Wednesday, January 8, 2020

Keeping the Christmas Lights On Through January

Here are some pictures of our Christmas tree, which is still standing in all the glory of its electric lights and polyvinyl chloride branches! I always like to give special attention to some of the hand-crafted wooden Christmas ornaments from Germany that continue to brighten up this time of year in our house. Our tree stays up through Epiphany week and beyond, because...

(1) ...we continue to celebrate the wonderful truth that God has come to dwell among us, and to reveal and give Himself to us. 

(2) January is dark and brutal enough to endure without having to kill the lights and dismantle our ersatz greenery. It perks up the house and our spirits during the cold month. There's no need to go through "post-Christmas withdrawal." 

(3) Our tree may be a cheap plastic imitation (aside from these nice ornaments) but it still carries our little family history and is an image of hope for the new “Tree of Life” in the eternal garden of a resurrected, transcendent Paradise for which we yearn. And we just put it up Christmas Eve. Why rush?

(4) February 2nd marks the “40 days” from Jesus’s birth to the rituals of the temple, the sacrifice of turtle doves, the joy of Simeon and Anna in seeing the beginning of the fulfillment of God’s promises to His people (see Luke 2:22-38). It remains a cultural tradition in some places to mark the full 40 days as the season of Christmas and Epiphany, and the old form of the Roman liturgy marks “Sundays after Epiphany” for these weeks (n.b. we follow the current “ordinary form” of the Roman rite where, liturgically speaking, the Christmas Season ends after this Sunday’s feast of Jesus’s baptism... but we can still keep up decorations and cheer through Candlemas). We also grab all the clearance-sale Pannetone and Stollen we can.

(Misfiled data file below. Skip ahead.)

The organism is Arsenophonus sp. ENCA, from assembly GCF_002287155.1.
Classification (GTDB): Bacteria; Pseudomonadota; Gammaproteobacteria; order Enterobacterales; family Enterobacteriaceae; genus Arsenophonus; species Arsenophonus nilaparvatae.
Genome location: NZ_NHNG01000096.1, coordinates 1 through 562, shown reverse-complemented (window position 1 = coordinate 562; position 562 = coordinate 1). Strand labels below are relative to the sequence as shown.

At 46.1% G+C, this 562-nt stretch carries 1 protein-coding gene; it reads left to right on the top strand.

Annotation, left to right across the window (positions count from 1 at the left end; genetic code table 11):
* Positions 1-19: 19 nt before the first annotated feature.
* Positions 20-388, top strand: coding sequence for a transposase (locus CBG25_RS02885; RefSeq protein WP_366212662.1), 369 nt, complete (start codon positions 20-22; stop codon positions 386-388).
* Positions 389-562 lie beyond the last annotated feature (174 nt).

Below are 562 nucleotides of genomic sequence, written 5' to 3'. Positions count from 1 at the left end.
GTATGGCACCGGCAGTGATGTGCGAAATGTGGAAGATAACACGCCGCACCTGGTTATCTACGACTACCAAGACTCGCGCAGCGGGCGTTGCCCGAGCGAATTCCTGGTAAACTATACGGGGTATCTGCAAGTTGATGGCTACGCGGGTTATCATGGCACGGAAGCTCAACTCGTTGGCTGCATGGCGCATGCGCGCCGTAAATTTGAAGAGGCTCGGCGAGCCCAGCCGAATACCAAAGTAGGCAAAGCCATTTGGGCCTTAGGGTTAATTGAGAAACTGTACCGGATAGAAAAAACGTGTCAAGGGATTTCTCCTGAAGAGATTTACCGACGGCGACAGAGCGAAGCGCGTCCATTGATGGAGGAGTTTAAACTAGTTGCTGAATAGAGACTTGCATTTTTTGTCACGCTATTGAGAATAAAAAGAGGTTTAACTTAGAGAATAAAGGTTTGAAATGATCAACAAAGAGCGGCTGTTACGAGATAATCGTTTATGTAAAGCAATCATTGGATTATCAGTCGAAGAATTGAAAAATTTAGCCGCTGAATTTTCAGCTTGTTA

(5) When Ash Wednesday is approaching and we’re finally putting stuff away, we only feel like we’ve procrastinated for a few weeks instead of a month and a half. By that time we’ve had enough of the tree, and are🌲tired of bumping into it. Also, the iconic significance of the Nativity scene (in reference to Christ's infancy) is no longer apt for the season; the Scriptures read in the liturgy have passed on to the Lord’s public ministry and Lent’s preparation for sharing in the Easter mystery. 

But by that time, we’ve been carried through the worst part of Winter’s dark days, and I begin to have the first (usually vicarious) warm feelings of Spring when pitchers and catchers report to baseball’s Spring Training camps. Soon they will be playing meaningless exhibition games that will quickly be forgotten in April, but are like water in the desert for the thirst of a baseball enthusiast in late February.😉⚾